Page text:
Bioethics Blogs

DNR without Consent in British Columbia – Zaixing Wang

A new case in British Columbia is reminiscent of

the many Ontario cases brought by Joy Wawrzyniak on behalf of her father Douglas DeGuerre.


Clinicians refused to resuscitate Zaixing Wang, because a doctor had written a DNR order on his medical chart.  His daughter never consented to the order and never even understood that one would be written.

But the attending physician told two review panels that he had explained his treatment plan to the family, including putting a DNR order on Wang’s chart in the event of “acute cardiopulmonary deterioration,” given his “poor pulmonary reserve.”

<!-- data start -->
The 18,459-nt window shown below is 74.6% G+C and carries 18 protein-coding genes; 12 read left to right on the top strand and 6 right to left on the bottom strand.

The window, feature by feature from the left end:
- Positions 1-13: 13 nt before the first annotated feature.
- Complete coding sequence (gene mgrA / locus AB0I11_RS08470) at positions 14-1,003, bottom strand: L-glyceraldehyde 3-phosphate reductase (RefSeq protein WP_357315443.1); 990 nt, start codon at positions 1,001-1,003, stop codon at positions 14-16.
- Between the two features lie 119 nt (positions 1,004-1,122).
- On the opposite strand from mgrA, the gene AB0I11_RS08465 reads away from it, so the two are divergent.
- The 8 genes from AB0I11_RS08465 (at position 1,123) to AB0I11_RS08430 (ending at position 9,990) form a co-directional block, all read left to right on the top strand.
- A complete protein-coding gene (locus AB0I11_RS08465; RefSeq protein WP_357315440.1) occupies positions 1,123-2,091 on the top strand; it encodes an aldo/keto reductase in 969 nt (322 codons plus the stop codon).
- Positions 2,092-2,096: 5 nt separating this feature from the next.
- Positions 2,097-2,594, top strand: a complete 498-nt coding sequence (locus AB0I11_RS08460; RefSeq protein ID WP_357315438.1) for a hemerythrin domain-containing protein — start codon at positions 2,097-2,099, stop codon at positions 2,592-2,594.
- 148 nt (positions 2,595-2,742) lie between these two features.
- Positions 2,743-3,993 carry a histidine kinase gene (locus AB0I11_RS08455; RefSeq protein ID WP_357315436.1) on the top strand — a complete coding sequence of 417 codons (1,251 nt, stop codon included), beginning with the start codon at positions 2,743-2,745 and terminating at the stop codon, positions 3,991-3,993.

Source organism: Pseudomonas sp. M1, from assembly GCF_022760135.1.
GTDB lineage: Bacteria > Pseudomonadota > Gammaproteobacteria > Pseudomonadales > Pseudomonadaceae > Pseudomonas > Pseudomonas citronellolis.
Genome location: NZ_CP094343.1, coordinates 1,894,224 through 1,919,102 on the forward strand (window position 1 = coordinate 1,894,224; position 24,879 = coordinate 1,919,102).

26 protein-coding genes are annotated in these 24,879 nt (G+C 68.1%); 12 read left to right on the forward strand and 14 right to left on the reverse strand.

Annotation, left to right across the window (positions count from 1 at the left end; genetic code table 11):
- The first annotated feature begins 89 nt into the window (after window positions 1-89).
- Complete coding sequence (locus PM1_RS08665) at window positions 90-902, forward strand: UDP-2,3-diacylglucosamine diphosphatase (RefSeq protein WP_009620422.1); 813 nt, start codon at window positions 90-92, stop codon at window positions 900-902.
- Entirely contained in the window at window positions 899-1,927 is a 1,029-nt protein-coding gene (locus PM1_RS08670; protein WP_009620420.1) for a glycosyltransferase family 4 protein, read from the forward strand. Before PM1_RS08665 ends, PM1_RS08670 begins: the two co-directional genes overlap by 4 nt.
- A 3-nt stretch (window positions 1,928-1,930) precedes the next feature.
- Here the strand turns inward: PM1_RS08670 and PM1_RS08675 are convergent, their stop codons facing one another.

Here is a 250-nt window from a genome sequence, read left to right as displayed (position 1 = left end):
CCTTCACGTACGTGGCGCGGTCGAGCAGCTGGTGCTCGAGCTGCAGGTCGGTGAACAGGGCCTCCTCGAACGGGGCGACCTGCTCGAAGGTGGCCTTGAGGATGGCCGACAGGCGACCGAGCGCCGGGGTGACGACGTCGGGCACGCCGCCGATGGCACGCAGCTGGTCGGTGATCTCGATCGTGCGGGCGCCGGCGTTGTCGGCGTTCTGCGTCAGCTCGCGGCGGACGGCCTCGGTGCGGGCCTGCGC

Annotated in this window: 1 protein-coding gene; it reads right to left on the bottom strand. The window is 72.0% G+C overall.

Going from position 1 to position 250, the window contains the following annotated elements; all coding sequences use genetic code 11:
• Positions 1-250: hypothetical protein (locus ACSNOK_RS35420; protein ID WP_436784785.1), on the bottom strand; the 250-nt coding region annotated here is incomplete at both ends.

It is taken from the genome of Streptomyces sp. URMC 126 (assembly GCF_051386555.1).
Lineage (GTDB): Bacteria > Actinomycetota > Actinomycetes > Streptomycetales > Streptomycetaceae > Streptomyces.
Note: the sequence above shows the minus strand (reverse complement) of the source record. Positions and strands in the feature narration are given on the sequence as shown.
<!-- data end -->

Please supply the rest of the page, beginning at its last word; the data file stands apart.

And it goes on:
In the recently completed reviews, both the College of Physicians and Surgeons and Vancouver Coastal Health Authority’s Patient Care Quality Office accepted Lau’s statement that he had that conversation with the family.

This case may illustrated the challenge with obtaining only “assent” rather than consent when writing a DNR order on the basis of medical futility.  The family may not understand that clinicians will automatically implement the announced plan.

The views, opinions and positions expressed by these authors and blogs are theirs and do not necessarily represent that of the Bioethics Research Library and Kennedy Institute of Ethics or Georgetown University.